BBQGuys® Earth Day PSA: How Wetlands Protect Our Cities

Great Egret in a Louisiana Bayou

It’s been well documented that America’s wetlands are in danger — but did you know their plight means our cities could be at risk, too?

Wetlands serve as natural barriers against destructive storms, making their preservation and restoration crucial for densely populated areas left increasingly vulnerable as coastal erosion worsens. Nowhere is this issue more pressing than in BBQGuys’ home state of Louisiana, which has experienced the overwhelming majority of America’s wetland losses while also sustaining frequent hurricane activity year after year.

As part of our corporate sustainability strategy, BBQGuys has vowed to raise awareness about the vital role wetlands play nationwide when natural disasters strike. We spoke with Kellyn LaCour-Conant, Restorations Program Director for our friends at the Coalition to Restore Coastal Louisiana, to better understand the wetlands that are so quietly integral to our safety.

“What makes wetlands especially great storm buffers isn't just that there's land providing a physical barrier, it's their ability to hold and release water,” LaCour-Conant says. “The physical buffering of wind and waves is obviously important as well, but wetlands act as natural rain barrels, providing inundation-adapted habitat where water can pool during major precipitation events.”

Similarly, the Environmental Protection Agency describes wetlands as “natural sponges” that soak up water and slowly release it over time. According to the CRCL, about 2.7 miles of wetlands can absorb 1 foot of storm surge — potentially the difference between life and death in flood events.

“Even in ‘milder’ hurricanes or storms, flood risks can be more widespread and destructive than wind or wave damage alone,” Lacour-Conant says. “So, because wetlands are the in-between of terrestrial and marine geography, they're specially adapted for dynamic hydrology.”

Yet these sedimentary saviors are rapidly vanishing, victim to both natural processes and urban development. The Ramsar Convention on Wetlands estimates that 64% of the world’s wetlands have been destroyed since the 1900s.

  • For Louisianans, wetland loss occurs at an easy-to-remember rate: a football field every 100 minutes. In fact, a 2017 U.S. Geological Survey report concluded that “Louisiana currently experiences greater coastal wetland loss than all other states in the contiguous United States combined.” The CRCL, meanwhile, estimates that more than 1,500 square miles of coastal Louisiana have eroded in the past 50 years alone; at the current pace, another 1,000 square miles may be gone as soon as 2050.

    As dire as the situation is in Louisiana, it’s just a piece of the wetland crisis facing our nation and world.

  • Louisiana cypress lake at sunrise

“All coastal areas benefit from wetland buffering in some way, but (Louisiana’s) neighboring Gulf and Atlantic coastal states and islands like Puerto Rico face very similar hurricane risks,” LaCour-Conant says. “Hurricanes Maria, Harvey, and Sandy just in the past decade come to mind, all having major impacts. There are many great reef, marsh, mangrove, and other wetland restoration efforts ongoing in these areas. Alaska also has more wetland acreage than even Louisiana and faces similar sea-level risks that threaten subsistence fisheries and the forced relocation of marginalized communities.”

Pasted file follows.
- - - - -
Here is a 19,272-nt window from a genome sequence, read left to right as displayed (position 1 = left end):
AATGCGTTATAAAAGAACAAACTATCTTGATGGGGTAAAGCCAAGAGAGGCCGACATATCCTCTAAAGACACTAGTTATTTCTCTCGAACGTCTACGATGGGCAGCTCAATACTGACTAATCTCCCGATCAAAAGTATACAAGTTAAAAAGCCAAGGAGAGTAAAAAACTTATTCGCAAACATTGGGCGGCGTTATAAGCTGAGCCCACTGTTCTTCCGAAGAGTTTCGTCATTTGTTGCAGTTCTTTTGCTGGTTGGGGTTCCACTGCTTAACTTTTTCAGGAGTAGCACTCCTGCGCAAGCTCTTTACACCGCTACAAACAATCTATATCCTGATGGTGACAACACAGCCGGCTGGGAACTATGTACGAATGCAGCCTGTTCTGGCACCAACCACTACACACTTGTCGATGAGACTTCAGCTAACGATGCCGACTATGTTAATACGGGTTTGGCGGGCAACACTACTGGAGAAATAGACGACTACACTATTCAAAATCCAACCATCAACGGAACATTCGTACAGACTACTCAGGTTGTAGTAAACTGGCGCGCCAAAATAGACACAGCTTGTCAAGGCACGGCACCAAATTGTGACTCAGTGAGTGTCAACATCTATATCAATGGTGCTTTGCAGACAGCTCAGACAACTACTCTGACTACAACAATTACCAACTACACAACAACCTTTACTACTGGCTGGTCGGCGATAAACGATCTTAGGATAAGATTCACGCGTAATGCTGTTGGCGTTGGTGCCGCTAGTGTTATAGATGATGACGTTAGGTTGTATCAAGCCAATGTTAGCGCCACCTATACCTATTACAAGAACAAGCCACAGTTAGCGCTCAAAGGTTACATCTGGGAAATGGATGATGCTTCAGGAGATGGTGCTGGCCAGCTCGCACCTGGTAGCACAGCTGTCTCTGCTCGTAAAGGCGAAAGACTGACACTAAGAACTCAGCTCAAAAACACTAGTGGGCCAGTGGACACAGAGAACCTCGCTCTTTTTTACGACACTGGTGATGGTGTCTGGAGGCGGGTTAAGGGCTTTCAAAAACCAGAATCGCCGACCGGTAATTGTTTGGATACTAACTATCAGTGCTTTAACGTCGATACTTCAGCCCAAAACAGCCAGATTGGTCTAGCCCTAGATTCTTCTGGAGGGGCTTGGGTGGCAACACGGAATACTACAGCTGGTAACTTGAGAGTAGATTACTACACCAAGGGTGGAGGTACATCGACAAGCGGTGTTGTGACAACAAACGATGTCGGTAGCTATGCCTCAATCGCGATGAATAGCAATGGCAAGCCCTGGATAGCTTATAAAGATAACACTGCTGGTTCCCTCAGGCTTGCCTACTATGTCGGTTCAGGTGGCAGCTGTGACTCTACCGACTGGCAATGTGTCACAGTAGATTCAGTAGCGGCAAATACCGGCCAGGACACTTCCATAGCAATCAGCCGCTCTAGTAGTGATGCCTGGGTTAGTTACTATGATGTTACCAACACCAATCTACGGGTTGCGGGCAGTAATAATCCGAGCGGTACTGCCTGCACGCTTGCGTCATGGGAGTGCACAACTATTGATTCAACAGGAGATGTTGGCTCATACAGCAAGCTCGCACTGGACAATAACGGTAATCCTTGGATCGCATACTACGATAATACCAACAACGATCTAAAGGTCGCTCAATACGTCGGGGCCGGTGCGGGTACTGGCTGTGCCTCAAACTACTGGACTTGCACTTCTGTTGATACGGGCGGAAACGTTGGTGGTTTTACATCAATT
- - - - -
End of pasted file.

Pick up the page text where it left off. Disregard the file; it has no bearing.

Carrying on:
Hurricane Sandy is particularly notable not only for bringing hurricane-force winds to the Northeastern U.S. — thereby highlighting the national scope of our wetland crisis — but also because it provided great insight into wetland effectiveness. According to a study published in Scientific Reports, wetlands and marshes across 12 coastal states from Maine to North Carolina prevented more than $625 million in property damage during the 2012 storm.

Indeed, economic impacts of storms undeterred by wetland buffers could be catastrophic, especially in Louisiana. The CRCL notes that billions of dollars in oil and gas infrastructure will be left defenseless in open water should the state’s wetlands and barrier islands continue to disappear. Yet with almost 25% of the oil and gas consumed by Americans traveling through Louisiana’s wetlands, this regional issue has far-reaching consequences.

Further inland, up to 155 miles of waterways may be left exposed to the full brunt of storm effects within the next 50 years, according to the CRCL. Hurricanes will then have a chance to wreak greater havoc on major port cities, disrupting shipping throughout the country.

  • Then there are the numerous wildlife species that call the wetlands home. Vanishing fish, bird, and invertebrate habitats will upend an entire ecosystem and displace huge portions of local wildlife, which in turn threatens Louisiana’s robust commercial fishing industry and status as a Sportsman’s Paradise.

    The CRCL sums up the many woes of America’s wilting wetlands as follows: “Hurricane protection supplied by coastal wetlands alone has been estimated at over $23 billion dollars for the U.S.”

    We’ll say that again: $23 billion. Yes, that’s “billion,” with a “B.”

So, what can we do to ensure our indispensable wetlands remain in place to shield our homes, cities, and infrastructure from life-threatening storms?

Says LaCour-Contant: “Any coastal resident can support wetland conservation and recovery by donating to or volunteering with local coastal organizations (like CRCL!), promoting green infrastructure like living shorelines and bioswales, supporting legislation that can help fund wetland restoration, patronizing businesses that practice good environmental and community stewardship, and spreading the good word about wetlands!”

To donate, volunteer, or learn more about the importance of wetlands, please visit